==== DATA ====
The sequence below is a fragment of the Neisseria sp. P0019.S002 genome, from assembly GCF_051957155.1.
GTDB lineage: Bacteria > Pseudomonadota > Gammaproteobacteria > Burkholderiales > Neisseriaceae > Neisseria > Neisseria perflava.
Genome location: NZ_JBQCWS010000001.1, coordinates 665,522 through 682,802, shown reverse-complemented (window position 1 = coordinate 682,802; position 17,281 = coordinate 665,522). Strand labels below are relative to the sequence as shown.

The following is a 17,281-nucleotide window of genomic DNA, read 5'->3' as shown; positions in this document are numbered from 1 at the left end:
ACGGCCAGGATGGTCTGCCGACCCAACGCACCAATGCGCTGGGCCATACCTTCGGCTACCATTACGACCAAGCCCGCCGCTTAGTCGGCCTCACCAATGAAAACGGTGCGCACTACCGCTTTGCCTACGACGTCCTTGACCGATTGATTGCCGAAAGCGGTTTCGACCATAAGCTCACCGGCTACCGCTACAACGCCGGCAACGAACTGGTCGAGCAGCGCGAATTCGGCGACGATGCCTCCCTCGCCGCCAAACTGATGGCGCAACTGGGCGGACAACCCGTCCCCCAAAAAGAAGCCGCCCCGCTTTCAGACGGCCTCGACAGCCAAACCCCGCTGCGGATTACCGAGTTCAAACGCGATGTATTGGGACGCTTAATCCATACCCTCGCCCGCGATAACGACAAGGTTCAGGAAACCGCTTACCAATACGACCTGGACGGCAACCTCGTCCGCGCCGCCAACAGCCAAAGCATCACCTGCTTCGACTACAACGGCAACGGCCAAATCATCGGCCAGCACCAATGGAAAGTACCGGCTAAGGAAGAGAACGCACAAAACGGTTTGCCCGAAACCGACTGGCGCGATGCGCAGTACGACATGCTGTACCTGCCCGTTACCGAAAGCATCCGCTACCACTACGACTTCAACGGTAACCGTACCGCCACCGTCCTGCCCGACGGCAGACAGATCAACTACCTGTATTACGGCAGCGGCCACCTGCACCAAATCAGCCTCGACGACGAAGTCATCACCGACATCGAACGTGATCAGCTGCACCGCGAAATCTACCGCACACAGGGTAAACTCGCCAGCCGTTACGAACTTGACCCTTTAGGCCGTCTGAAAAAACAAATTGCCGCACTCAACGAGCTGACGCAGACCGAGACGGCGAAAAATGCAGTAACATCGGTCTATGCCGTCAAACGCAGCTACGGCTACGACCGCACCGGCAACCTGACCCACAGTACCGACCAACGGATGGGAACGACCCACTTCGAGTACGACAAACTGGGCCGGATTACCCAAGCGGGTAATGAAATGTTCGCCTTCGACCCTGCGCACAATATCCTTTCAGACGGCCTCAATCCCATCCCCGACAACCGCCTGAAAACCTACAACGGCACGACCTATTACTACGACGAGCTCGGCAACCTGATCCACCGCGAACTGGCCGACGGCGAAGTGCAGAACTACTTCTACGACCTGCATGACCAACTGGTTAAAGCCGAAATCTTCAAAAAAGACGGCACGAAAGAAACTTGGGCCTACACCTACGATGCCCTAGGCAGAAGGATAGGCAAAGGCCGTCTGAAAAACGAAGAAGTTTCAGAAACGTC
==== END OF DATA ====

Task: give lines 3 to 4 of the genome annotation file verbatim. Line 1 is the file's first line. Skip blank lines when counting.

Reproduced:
Genome location: NZ_JBQCWS010000001.1, coordinates 665,522 through 682,802, shown reverse-complemented (window position 1 = coordinate 682,802; position 17,281 = coordinate 665,522). Strand labels below are relative to the sequence as shown.

The following is a 17,281-nucleotide window of genomic DNA, read 5'->3' as shown; positions in this document are numbered from 1 at the left end: